Online Courses (English)
This just in:

State PCS

Daily Updates

Science & Technology

50th PSLV Launch

  • 12 Dec 2019
  • 3 min read

Why in News

Recently, India’s Polar Satellite Launch Vehicle (PSLV-C48) marked its 50th launch by injecting India’s advanced radar imaging earth observation satellite RISAT-2BR1.

  • PSLV-C48 also injected 9 other customer satellites from Japan, Italy, Israel and the U.S.A. into their intended orbits.
  • This was 75th launch vehicle mission from Satish Dhawan Space Centre, Sriharikota.


  • The 628 kg RISAT-2BR1, is placed into a 576-km orbit at an inclination of 37 degrees.
  • It is the second satellite in the RISAT-2B series and along with the CARTOSAT-3, it is the part of 'spy' satellites.
    • These satellites will keep a check on infiltration by allowing round-the-clock surveillance across the border.
  • It has a life of five years.
  • RISAT-2BR1 is expected to bolster the country’s border monitoring measures besides aiding in disaster management, agriculture and tracking forest cover.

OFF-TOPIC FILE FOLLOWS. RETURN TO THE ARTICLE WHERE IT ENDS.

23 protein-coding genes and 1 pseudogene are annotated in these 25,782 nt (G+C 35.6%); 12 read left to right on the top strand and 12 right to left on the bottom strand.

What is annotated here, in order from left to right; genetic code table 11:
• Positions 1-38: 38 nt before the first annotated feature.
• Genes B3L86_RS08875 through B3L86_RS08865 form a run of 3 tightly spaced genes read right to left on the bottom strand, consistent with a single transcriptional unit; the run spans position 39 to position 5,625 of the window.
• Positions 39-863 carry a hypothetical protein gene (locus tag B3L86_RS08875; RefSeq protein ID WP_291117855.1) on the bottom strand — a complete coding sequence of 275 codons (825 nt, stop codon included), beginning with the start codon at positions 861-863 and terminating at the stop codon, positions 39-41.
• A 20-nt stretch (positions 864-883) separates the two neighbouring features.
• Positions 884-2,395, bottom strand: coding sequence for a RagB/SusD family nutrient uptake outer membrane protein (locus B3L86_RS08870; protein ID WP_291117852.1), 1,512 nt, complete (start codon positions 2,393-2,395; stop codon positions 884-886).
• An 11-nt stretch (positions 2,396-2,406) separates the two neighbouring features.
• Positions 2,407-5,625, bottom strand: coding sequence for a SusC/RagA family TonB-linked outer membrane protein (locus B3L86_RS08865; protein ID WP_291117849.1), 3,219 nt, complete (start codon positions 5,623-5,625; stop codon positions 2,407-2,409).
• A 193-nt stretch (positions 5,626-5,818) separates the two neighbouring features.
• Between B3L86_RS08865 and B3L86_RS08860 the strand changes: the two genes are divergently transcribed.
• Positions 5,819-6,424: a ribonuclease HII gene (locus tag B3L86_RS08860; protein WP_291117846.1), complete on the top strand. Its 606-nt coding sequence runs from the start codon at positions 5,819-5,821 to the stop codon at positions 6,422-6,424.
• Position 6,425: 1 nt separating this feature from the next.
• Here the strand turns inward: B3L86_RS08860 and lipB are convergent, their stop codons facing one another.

• It is equipped with a Synthetic Aperture Radar (SAR) that can take pictures of the earth both during the day and night, irrespective of the cloud conditions.

Polar Satellite Launch Vehicle

  • Polar Satellite Launch Vehicle (PSLV) is the third generation launch vehicle of India.
  • It is a four-staged launch vehicle with first and third stage using solid rocket motors and second and fourth stages using liquid rocket engines.
    • It is the first Indian launch vehicle to be equipped with liquid stages.
  • Initially, PSLV had a carrying capacity of 850 kg but has been enhanced to 1.9 tonnes.
  • The PSLV has helped take payloads into almost all the orbits in space including Geo-Stationary Transfer Orbit (GTO), the Moon, Mars and would soon be launching a mission to the Sun.
    • Between 1994 and 2019, the PSLV launched 50 Indian satellites and 222 foreign satellites for over 70 international customers from 20 countries.
  • It has a history of successful launches of payloads that include Chandrayaan-1, Mars Orbiter Mission(MOM) and the space recovery mission, etc.
    • The PSLV has failed only twice in its history — the maiden flight of the PSLV D1 in 1993 and the PSLV C-39 in 2017.

Source: TH

SMS Alerts

Please login or register to view note list


Please login or register to list article as bookmarked


Please login or register to make your note


Please login or register to list article as progressed


Please login or register to list article as bookmarked